What she woke up to was a swollen George. She wasn’t sure what was going on, and didn’t know if he’d been like that when she got home earlier that morning, so she called me at work to find out what I knew. I had no idea, so she sent me a picture. This is the picture she sent me, and I was certain that was a snake bite.
She took George to the emergency vet after doing a quick search for a snake, and they thought the same thing I was thinking. They started him on fluids and blood tests right away, and will be holding him for observation for at least 24 hours. So far the prognosis is good. The snake may not have been able to get much venom in.
When I got home I did another complete search of the house, inside and out, trying to find the snake, and came up empty handed. Then it dawned on me, “What if the camera saw something?” Wouldn’t you know it, it did. Not quite all of it, but a lot of it. Below is the video captured (edited) of what happened.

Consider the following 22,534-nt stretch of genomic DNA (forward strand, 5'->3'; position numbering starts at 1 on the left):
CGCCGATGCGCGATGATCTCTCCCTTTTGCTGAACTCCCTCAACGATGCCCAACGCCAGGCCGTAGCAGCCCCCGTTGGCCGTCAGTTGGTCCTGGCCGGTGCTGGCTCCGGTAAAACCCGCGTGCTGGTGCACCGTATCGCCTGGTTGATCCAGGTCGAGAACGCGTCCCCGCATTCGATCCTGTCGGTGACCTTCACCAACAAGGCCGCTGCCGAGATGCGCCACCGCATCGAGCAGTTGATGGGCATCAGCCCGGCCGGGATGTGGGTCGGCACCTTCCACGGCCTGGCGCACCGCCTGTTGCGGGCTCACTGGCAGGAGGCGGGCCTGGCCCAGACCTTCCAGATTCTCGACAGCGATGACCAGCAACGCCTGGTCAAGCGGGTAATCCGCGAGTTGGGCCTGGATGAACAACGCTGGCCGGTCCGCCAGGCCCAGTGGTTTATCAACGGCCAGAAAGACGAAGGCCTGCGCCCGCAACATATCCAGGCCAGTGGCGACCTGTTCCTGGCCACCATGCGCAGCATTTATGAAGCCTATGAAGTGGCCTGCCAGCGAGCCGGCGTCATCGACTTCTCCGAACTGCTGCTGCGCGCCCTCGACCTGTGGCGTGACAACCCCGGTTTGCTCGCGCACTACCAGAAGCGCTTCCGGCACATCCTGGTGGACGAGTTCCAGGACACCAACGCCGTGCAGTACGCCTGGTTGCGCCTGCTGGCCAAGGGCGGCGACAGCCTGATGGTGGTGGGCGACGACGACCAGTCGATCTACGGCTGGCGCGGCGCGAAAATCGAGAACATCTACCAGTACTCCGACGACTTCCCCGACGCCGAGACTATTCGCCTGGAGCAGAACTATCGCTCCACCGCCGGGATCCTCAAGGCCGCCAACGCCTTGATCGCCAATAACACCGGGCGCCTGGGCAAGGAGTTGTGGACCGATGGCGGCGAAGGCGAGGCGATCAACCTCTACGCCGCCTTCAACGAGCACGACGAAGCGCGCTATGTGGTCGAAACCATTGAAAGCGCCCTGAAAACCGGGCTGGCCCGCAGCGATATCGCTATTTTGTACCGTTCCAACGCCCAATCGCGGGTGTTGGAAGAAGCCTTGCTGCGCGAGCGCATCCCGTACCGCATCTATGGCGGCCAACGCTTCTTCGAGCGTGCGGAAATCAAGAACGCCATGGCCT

What you see:
- The rattle snake (~3.5′ – 4′) enters from the weep hole between the planters
- George is on the hunt within seconds
- It takes him a few minutes to track it down, but at about 11:01:33 he gets what he’s in for
Windows Media Player Required (.wmv)
(~35 MB, may take some time to load)
After a long day at the Scottsdale Arabian Horse show, Sonya & Kristin (our friend & neighbor) decided to stop & get a pick-me-up before leaving.
Turns out, George has his own coffee business on the side…I couldn’t believe it! The coffee we bought was “espresso by George” ….What a riot. George has kept this a pretty good secret, we had no idea (nor has he been sharing any of the profits!)…
Ever wonder what it takes for us to get our Christmas picture done every year?
Ryan especially liked this one of George.
Merry Christmas everybody!